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Am J Obstet Gynecol. 1990 Jul;163(1 Pt 2):392-5.

Clinical aspects of the relationship between oral contraceptives and abnormalities of the hemostatic system: relation to the development of cardiovascular disease.

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  • 1MRC Epidemiology and Medical Care Unit, Northwick Park Hospital, Harrow, Middlesex, United Kingdom.


Epidemiologic evidence has established that oral contraceptives increase the risk of both arterial and venous thromboembolic disease. This is dose related in the case of the estrogen component for both arterial and venous events and in the case of progestogens for arterial events. It is probable that the increased rate of thromboembolic events caused by estrogen is related to hypercoagulability. Plasma levels of several clotting factors have been shown to be elevated in oral contraceptive users, and this increase is graduated according to the dose of estrogen. In pregnancy, factor VIIc is increased after cold activation of plasma at 4 degrees C overnight. Likewise, in users of oral contraceptives, both factors VIIc and XIIc are increased, which suggests a direct effect of factor XIIc on the extrinsic system. In men, the risk of ischemic heart disease is strongly and independently related to factor VIIc and fibrinogen levels; thus it is possible that in women taking oral contraceptives, the mechanism of risk is similarly mediated. There is a good case for factor VIIc as the index of flux in the coagulation system and hence of a hypercoagulable state, and indeed it may directly contribute to the generation of thrombin. This article examines the available evidence on clotting factor activity in the risk of cardiovascular disease in oral contraceptive users.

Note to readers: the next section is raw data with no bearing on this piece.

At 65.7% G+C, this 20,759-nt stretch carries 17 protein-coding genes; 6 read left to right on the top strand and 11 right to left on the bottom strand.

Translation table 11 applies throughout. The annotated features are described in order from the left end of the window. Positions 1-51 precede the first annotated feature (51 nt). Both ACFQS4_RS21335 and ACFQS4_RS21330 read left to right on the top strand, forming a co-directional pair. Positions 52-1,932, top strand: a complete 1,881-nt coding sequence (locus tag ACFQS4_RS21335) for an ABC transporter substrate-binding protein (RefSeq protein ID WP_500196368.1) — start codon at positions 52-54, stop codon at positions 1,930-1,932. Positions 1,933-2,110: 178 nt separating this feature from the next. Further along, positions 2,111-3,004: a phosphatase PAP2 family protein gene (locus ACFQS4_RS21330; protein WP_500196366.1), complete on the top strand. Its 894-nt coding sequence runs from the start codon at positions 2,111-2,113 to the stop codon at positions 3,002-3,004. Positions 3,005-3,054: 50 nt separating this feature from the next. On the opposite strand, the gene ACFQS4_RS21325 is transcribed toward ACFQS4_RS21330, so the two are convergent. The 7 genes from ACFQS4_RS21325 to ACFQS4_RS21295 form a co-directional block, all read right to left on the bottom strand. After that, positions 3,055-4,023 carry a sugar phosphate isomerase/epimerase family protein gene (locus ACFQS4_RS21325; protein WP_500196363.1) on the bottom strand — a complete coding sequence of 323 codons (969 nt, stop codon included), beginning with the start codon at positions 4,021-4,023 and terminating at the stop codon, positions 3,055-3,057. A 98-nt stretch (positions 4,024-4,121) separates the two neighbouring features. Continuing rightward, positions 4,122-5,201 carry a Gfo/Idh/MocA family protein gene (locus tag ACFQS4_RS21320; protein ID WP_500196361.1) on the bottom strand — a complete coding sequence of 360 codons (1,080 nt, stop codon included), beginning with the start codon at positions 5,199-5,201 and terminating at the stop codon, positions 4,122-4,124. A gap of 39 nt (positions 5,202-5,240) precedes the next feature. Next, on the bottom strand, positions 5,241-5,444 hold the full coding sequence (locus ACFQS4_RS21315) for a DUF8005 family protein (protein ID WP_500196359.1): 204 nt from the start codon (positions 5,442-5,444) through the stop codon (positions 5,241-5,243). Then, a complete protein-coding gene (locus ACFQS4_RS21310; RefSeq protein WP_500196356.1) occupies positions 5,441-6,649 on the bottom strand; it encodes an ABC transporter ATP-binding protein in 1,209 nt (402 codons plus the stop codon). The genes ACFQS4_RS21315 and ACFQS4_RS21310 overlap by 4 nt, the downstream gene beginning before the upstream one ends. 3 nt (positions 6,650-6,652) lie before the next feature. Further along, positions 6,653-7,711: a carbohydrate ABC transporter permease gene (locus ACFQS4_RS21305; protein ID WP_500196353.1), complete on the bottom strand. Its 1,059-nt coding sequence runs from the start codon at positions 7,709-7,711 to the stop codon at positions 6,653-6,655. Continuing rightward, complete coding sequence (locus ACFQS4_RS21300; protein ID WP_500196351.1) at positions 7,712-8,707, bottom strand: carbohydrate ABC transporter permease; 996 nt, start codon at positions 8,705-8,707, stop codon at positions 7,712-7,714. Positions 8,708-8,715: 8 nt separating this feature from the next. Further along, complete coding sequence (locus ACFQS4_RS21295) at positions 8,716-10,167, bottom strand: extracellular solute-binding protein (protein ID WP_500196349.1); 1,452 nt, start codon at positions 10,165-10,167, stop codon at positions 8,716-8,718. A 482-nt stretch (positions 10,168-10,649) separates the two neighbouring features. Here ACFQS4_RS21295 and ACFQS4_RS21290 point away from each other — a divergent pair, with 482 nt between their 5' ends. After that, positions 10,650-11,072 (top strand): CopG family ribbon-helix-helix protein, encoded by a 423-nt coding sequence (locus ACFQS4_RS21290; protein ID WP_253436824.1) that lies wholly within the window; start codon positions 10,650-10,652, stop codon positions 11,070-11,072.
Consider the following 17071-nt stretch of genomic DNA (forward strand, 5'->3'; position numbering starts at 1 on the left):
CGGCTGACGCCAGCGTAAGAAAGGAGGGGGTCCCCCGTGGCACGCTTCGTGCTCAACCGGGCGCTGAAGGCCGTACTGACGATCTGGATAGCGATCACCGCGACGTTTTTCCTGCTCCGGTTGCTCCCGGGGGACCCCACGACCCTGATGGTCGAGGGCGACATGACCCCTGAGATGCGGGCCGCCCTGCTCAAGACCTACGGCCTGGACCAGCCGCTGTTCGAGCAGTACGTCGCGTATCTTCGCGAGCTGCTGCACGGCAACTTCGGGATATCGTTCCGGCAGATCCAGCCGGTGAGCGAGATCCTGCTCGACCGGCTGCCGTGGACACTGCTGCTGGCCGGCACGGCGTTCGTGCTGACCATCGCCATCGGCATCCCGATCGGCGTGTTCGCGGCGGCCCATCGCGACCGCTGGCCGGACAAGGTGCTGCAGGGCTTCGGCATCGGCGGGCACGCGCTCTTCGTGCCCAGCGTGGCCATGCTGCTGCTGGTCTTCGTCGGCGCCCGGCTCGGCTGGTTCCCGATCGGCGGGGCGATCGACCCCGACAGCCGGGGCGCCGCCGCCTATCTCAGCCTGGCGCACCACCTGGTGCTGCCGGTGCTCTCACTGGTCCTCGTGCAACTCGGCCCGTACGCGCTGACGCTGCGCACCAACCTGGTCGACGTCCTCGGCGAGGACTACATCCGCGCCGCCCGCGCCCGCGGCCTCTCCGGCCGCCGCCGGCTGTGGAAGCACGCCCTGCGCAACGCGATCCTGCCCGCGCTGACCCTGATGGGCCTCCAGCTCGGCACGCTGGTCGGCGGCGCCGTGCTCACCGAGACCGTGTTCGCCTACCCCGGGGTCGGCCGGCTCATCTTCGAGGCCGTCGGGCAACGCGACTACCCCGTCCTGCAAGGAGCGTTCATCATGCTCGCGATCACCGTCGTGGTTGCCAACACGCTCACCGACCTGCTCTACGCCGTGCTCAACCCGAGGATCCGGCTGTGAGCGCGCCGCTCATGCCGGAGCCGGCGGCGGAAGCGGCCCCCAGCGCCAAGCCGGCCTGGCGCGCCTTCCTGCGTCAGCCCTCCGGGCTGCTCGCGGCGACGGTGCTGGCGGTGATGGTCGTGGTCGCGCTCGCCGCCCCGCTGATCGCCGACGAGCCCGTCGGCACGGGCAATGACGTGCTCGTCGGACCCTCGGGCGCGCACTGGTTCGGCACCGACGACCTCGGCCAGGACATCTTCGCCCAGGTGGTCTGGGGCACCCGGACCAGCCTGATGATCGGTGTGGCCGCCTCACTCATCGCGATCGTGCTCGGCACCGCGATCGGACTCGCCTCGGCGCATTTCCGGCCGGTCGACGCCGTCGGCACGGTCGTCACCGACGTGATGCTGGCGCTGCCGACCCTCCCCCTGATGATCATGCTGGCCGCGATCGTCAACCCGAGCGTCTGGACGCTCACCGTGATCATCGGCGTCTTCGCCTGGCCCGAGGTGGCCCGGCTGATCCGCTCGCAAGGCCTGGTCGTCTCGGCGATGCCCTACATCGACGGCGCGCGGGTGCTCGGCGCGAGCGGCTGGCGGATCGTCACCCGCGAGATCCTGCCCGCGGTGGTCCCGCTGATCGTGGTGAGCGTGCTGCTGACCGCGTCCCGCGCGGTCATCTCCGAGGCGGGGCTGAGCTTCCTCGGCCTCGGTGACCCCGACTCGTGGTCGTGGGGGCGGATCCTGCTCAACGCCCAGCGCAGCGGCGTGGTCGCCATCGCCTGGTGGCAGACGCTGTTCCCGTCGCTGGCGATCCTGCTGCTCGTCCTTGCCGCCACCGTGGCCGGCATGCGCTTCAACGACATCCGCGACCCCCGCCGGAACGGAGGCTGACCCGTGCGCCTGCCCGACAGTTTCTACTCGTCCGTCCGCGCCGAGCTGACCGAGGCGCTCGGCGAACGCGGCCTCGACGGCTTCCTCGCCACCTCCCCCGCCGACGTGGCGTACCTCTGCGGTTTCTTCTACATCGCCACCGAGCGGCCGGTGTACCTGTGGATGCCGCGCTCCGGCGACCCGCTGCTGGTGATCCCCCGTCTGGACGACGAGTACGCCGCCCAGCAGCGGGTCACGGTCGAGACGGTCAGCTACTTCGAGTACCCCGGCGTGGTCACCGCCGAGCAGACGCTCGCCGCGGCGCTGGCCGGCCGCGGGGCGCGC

[PubMed - indexed for MEDLINE]
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